plaintiffs had their primary place of business in Colorado. Id. at 98. The Court ruled that “the
plaintiffs fail[ed] to show that the defendants expressly aimed their conduct at the forum state—
here, Colorado. Specifically, the ‘focal point’ of the alleged tort was Ecuador, where the oil field
was located . . . and where [plaintiff] was injured when Ecuador allegedly cancelled [its]
concessions.” Id. (ellipses in original) (citation omitted). In contrast to the facts in Grynberg,
the facts in the present case demonstrate that there is a more substantial connection to Utah than
just Plaintiff’s residency. Not only is Red Oaks a Utah company that does business exclusively
in the forum state, but ST&E was trying to send the Truck to the forum state, and all of Red
Oaks’ alleged injuries occurred there. Thus, for the same reasons that Ecuador—and not
Colorado—was the focal point of the alleged tort in Grynberg, Utah was the focal point of
ST&E’s action in this case.
Regarding the third Calder requirement, it is evident that ST&E knew that the brunt of
the injuries would be felt in Utah because ST&E knew that Red Oaks was located and operated
in Utah. That is where Red Oaks would lose business it might have obtained if the Truck
worked properly, that is where Red Oaks would have to store the faulty Truck, and that is where
Red Oaks would feel the financial strain that comes from spending thousands of dollars on
equipment that does not serve its intended purpose. Consequently, the court finds that all three
Calder requirements are met in this case.
Finally, having determined that ST&E “purposefully directed” its activities at the forum
state, the court has no difficulty concluding that Red Oak’s injuries “arise out of” ST&E’s
contacts with the forum jurisdiction. See Burger King, 471 U.S. at 472. Therefore, ST&E has
minimum contacts with Utah.
The court must still inquire whether the existence of personal jurisdiction would “offend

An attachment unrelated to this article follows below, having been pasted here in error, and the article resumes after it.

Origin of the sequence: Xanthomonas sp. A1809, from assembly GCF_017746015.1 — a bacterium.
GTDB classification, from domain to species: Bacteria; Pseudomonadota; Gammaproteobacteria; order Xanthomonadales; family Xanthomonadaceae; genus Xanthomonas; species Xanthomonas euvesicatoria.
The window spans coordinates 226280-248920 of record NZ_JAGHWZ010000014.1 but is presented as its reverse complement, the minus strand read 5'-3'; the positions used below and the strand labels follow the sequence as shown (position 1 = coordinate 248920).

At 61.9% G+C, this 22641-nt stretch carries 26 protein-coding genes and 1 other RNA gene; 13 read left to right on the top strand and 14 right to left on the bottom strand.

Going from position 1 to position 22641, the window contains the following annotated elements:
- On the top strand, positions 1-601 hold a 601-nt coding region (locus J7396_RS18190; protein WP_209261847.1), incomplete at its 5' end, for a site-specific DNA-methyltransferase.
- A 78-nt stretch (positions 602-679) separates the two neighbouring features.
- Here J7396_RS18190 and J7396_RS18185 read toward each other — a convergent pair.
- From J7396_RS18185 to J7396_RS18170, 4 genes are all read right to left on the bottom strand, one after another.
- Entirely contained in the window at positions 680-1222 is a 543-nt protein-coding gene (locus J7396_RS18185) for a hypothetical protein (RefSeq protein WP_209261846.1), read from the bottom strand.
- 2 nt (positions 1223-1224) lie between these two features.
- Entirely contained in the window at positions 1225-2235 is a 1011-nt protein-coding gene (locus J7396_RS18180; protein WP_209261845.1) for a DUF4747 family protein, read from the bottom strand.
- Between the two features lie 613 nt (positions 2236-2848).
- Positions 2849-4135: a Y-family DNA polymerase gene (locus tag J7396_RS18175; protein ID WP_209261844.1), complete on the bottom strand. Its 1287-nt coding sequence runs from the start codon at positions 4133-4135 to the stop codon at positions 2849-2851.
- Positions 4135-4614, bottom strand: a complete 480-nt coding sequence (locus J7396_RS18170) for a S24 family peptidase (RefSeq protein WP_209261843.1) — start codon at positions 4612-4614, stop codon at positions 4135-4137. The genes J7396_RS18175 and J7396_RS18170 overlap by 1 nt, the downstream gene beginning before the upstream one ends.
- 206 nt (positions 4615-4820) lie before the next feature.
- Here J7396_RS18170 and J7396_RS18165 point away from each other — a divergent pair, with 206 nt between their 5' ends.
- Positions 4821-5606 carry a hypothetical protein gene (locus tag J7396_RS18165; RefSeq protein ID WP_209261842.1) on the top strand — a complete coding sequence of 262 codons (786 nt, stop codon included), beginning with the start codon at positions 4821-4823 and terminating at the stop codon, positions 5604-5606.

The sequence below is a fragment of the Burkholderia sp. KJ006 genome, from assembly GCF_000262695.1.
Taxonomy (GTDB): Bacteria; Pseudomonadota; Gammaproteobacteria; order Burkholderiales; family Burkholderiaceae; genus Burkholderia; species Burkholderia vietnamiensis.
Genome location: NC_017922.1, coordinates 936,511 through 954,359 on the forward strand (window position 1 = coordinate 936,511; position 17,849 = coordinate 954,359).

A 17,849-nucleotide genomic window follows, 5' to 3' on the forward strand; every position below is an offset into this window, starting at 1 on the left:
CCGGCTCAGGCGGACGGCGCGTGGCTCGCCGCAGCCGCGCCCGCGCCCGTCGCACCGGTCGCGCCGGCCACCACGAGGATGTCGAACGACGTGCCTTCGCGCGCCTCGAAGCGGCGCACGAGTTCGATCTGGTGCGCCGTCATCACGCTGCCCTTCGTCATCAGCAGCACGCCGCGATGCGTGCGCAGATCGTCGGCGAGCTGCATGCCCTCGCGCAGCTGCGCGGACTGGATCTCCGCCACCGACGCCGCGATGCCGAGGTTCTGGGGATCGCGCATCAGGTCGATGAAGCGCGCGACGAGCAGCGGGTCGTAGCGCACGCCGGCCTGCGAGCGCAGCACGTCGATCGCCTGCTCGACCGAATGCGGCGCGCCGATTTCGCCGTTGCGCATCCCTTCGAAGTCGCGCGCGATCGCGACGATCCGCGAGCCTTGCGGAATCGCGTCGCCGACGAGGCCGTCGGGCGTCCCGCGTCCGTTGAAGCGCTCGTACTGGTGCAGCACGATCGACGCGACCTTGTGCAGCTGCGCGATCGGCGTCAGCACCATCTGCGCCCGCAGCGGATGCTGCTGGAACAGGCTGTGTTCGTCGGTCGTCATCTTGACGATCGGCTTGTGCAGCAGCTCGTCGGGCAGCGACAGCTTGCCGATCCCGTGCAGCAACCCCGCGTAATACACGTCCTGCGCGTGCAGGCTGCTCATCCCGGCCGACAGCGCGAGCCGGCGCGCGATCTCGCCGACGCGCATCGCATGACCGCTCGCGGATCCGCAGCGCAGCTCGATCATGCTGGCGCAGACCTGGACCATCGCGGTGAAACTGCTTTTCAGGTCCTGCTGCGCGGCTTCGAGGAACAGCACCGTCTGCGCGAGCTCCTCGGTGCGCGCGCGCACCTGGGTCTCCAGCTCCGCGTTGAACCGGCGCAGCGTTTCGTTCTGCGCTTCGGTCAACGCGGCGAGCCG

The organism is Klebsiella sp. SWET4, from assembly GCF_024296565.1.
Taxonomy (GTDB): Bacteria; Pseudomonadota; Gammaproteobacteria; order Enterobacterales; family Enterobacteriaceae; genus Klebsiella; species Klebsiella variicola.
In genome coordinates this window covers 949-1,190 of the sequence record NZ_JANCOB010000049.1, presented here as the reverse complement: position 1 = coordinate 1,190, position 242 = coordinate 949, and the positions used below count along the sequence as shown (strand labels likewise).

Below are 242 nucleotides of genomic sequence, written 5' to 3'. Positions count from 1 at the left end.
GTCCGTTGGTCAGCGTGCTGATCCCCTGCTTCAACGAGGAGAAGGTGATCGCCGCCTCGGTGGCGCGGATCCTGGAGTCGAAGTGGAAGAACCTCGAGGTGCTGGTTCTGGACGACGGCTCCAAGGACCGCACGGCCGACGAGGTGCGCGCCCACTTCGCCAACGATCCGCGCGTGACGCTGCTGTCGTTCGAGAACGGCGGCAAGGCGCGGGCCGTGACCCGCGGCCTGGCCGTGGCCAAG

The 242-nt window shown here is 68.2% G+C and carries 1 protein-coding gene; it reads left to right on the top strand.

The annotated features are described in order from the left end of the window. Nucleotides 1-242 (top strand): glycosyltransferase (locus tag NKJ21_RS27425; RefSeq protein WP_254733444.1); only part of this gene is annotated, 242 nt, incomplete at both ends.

traditional notions of fair play and substantial justice.” Dudnikov, 514 F.3d at 1080 (quoting
International Shoe, 326 U.S. at 316). This inquiry requires a determination of whether a district
court’s exercise of personal jurisdiction is “reasonable” in light of the circumstances surrounding
the case. OMI Holdings, 149 F.3d at 1091. In this regard, the court should consider: “(1) the
burden on the defendant, (2) the forum state’s interest in resolving the dispute, (3) the plaintiff’s
interest in receiving convenient and effective relief, (4) the interstate judicial system’s interest in
obtaining the most efficient resolution of controversies, and (5) the shared interest of the several
states in furthering fundamental substantive social policies.” Id. at 1095; World-Wide
Volkswagen, 444 U.S. at 292.
The analyses of minimum contacts and reasonableness are complimentary, such that the
reasonableness prong of the due process inquiry evokes a sliding scale:
[T]he weaker the plaintiff’s showing on [minimum contacts], the less a defendant need
show in terms of unreasonableness to defeat jurisdiction. The reverse is equally true: an
especially strong showing of reasonableness may serve to fortify a borderline showing of
Pro Axess, Inc. v. Orlux Distribution, Inc., 428 F.3d 1270, 1280 (10th Cir. 2005) (quoting OMI
Holdings, 149 F.3d at 1092 (alterations in original) (quotations omitted)). However, in a case
such as this, where the court has found that the defendant “purposefully ... directed [its]